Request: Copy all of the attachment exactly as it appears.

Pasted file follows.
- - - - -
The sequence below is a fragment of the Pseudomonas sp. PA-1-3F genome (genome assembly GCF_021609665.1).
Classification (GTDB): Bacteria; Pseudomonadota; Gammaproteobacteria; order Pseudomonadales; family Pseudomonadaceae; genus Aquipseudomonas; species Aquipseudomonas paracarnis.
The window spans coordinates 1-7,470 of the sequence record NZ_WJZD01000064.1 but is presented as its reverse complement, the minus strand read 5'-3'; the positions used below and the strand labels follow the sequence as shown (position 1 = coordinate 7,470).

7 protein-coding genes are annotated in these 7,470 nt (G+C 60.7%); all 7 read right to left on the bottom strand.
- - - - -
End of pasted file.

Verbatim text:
The sequence below is a fragment of the Pseudomonas sp. PA-1-3F genome (genome assembly GCF_021609665.1).
Classification (GTDB): Bacteria; Pseudomonadota; Gammaproteobacteria; order Pseudomonadales; family Pseudomonadaceae; genus Aquipseudomonas; species Aquipseudomonas paracarnis.
The window spans coordinates 1-7,470 of the sequence record NZ_WJZD01000064.1 but is presented as its reverse complement, the minus strand read 5'-3'; the positions used below and the strand labels follow the sequence as shown (position 1 = coordinate 7,470).

7 protein-coding genes are annotated in these 7,470 nt (G+C 60.7%); all 7 read right to left on the bottom strand.